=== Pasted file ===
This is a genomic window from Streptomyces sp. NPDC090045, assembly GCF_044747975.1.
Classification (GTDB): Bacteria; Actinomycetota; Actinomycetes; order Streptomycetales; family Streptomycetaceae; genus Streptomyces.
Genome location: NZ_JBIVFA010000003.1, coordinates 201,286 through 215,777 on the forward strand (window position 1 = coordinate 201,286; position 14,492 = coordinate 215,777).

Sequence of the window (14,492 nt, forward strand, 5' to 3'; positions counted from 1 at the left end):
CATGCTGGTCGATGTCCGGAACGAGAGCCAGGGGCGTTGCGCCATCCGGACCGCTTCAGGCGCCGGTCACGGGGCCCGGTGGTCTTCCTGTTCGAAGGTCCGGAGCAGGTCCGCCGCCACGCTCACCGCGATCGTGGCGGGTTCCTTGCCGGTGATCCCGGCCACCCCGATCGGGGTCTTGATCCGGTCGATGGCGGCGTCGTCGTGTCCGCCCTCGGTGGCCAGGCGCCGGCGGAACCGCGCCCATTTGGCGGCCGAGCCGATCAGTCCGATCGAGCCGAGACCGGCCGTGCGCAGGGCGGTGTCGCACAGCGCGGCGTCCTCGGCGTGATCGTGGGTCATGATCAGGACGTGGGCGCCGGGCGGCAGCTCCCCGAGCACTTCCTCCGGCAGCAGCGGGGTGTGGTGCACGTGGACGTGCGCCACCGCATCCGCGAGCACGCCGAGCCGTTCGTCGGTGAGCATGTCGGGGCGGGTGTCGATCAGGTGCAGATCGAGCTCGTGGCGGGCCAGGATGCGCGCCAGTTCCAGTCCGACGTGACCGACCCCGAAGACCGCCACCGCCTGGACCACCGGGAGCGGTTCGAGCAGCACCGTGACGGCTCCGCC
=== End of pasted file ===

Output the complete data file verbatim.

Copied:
This is a genomic window from Streptomyces sp. NPDC090045, assembly GCF_044747975.1.
Classification (GTDB): Bacteria; Actinomycetota; Actinomycetes; order Streptomycetales; family Streptomycetaceae; genus Streptomyces.
Genome location: NZ_JBIVFA010000003.1, coordinates 201,286 through 215,777 on the forward strand (window position 1 = coordinate 201,286; position 14,492 = coordinate 215,777).

Sequence of the window (14,492 nt, forward strand, 5' to 3'; positions counted from 1 at the left end):
CATGCTGGTCGATGTCCGGAACGAGAGCCAGGGGCGTTGCGCCATCCGGACCGCTTCAGGCGCCGGTCACGGGGCCCGGTGGTCTTCCTGTTCGAAGGTCCGGAGCAGGTCCGCCGCCACGCTCACCGCGATCGTGGCGGGTTCCTTGCCGGTGATCCCGGCCACCCCGATCGGGGTCTTGATCCGGTCGATGGCGGCGTCGTCGTGTCCGCCCTCGGTGGCCAGGCGCCGGCGGAACCGCGCCCATTTGGCGGCCGAGCCGATCAGTCCGATCGAGCCGAGACCGGCCGTGCGCAGGGCGGTGTCGCACAGCGCGGCGTCCTCGGCGTGATCGTGGGTCATGATCAGGACGTGGGCGCCGGGCGGCAGCTCCCCGAGCACTTCCTCCGGCAGCAGCGGGGTGTGGTGCACGTGGACGTGCGCCACCGCATCCGCGAGCACGCCGAGCCGTTCGTCGGTGAGCATGTCGGGGCGGGTGTCGATCAGGTGCAGATCGAGCTCGTGGCGGGCCAGGATGCGCGCCAGTTCCAGTCCGACGTGACCGACCCCGAAGACCGCCACCGCCTGGACCACCGGGAGCGGTTCGAGCAGCACCGTGACGGCTCCGCC